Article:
The Lady and the Highwayman, adapted from Barbara Cartland’s romance novel Cupid Rides Pillion, is the second of her romances to grace the small screen. Her books were at the height of their popularity during the 1980’s, a fact that undoubtedly attracted very good acting talent to the romance du jour!
The Lady and the Highwayman is set during the English Restoration when the exiled Charles II is making attempts to regain the English throne. Back on English soil for the first time in years, Charles soon realizes that conditions are not yet fertile for his planned coup d’état.
By his side are his trusted Royalists – Lord Lucius Vyne (a dashing Hugh Grant) and Richard Vyne, the Duke of Manson. The cousins have been devoted to the royal family and continue to put their lives at risk to ensure the King’s safety. Fearing the worst, Richard extracts a promise that Lucius care for his younger sister, Lady Panthea Vyne should anything happen to him. At this point dear reader, we already know one thing: Richard Vyne is not long for this world. But I digress…
With parliamentary roundheads loyal to Oliver Cromwell fast approaching, the party goes their separate ways – Charles and Richard to exile in France – and Lucius the decoy, successfully drawing their enemies away.
A Wanted Man
One year later at Manson Hall, Lady Panthea is riding her stallion when she discovers a notice accusing her brother of treason. Concerned and distracted about his whereabouts, she does not see another ‘wanted’ bill offering 1000 Guineas for the capture of the notorious highwayman, Silver Blade.
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But Panthea has more immediate concerns. Lord Drysdale, the local creeper and Cromwell loyalist, brings news of Richard’s imminent execution. Drysdale promises to intercede on her brother’s behalf if she acquiesces to marry him. Disgusted but without choice, she reluctantly accepts the lecher’s offer.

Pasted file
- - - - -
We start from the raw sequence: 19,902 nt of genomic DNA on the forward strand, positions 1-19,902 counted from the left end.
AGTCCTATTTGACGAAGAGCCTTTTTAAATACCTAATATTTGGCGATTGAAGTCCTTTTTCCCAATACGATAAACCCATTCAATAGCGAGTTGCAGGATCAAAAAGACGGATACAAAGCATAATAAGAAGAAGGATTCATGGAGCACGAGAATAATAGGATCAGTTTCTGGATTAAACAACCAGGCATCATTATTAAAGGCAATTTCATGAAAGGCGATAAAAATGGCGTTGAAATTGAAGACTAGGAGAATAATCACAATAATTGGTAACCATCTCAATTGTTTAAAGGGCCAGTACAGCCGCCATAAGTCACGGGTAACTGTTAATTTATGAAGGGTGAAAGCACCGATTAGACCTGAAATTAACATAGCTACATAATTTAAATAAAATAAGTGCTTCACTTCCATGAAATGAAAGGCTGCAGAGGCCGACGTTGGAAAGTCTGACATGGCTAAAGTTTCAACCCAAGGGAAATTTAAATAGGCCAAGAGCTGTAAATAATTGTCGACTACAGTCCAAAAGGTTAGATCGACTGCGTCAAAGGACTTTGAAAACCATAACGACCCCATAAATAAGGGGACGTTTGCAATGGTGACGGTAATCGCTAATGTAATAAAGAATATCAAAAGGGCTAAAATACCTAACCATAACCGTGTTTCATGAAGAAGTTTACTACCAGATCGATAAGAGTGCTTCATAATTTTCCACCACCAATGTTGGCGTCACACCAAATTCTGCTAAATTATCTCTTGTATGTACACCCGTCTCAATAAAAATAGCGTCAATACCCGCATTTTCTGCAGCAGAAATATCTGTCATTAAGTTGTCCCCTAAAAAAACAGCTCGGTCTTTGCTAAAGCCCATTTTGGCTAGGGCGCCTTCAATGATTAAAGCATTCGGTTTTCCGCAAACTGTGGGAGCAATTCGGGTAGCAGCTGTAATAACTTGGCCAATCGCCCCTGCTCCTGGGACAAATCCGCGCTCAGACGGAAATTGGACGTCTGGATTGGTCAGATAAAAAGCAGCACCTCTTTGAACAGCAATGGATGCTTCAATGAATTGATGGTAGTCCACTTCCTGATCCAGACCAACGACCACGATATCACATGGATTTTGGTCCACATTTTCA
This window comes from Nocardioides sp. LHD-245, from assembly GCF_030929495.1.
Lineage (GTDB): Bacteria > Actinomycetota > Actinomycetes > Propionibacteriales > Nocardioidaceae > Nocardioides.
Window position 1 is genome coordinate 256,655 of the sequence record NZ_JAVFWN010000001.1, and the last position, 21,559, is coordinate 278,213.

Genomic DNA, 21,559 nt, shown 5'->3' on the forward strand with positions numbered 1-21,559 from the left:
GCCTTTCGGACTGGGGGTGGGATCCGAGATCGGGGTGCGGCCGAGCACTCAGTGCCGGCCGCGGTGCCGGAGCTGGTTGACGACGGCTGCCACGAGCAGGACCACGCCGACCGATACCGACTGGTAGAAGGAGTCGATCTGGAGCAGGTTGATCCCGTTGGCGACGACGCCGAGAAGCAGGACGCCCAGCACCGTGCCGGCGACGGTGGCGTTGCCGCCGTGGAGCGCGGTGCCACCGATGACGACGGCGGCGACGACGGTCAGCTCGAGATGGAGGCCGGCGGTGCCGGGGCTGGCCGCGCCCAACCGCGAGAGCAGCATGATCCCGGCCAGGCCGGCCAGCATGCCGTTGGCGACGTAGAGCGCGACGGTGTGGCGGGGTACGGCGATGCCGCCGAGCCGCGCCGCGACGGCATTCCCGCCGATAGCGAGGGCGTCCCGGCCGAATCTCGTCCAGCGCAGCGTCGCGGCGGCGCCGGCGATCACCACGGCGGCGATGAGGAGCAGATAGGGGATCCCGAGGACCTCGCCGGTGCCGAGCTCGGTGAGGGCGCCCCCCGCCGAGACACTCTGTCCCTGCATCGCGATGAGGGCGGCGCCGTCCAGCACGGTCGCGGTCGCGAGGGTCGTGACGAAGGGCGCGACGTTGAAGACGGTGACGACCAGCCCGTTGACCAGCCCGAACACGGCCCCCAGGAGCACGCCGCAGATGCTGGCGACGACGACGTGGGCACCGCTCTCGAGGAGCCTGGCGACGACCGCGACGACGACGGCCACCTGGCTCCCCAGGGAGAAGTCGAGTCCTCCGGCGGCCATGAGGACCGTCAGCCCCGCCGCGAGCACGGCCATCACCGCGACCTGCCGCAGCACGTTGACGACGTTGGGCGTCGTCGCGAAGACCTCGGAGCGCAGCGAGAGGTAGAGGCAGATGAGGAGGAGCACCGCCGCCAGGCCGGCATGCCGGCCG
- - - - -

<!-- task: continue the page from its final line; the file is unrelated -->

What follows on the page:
Drysdale, however, has only one thing on his mind. The ink barely dry on the parchment legalizing their union, he makes an attempt to assert his marital rights. Panthea refuses and is fortuitously assisted by highwaymen attempting to rob their coach. Enter the infamous Silver Blade – a Robin Hood of sorts – who heroically comes to her aid.
You are not fit to live. I shall shoot you where you stand.
Following a tense duel in which Hugh Grant’s mask never slips out of place, his shirt billows in just the right way and his luscious locks ripple elegantly on the breeze, Silver Blade dispatches the odious Drysdale into the afterlife. His death, no matter how deserved, will come back to haunt both Panthea and her mysterious highwayman.
The Return of the King
Four years pass and Panthea, now chaperoned by her aunt, arrives at English court to celebrate the return of King Charles II. Kind and beautiful, she has drawn the approval of the Queen but the envy of the King’s mistress, Lady Castlemaine.
I want Milady Vyne watched every minute. As soon as I find her weakness, she will find herself wishing she had never been born.
Exacerbating matters, Panthea’s cousin Rudolph Vyne (with the help of Lady Castlemaine) conspires to gain control of the Manson fortune. Rejecting Rudolph’s advances, Panthea begins to suspect that their shared cousin Lucius might, in fact, be the highwayman she has never been able to forget.
In the final act, the murder of Lord Drysdale is unearthed to discredit Panthea’s reputation. Put on trial for his disappearance, Lucius must relinquish his secret identity and risk his own life in order to save her from the executioner’s blade. What unfolds is a thrilling adventure packed with uncovered secrets, covert meetings, court intrigue, betrayal and a veritable spider’s web of lies.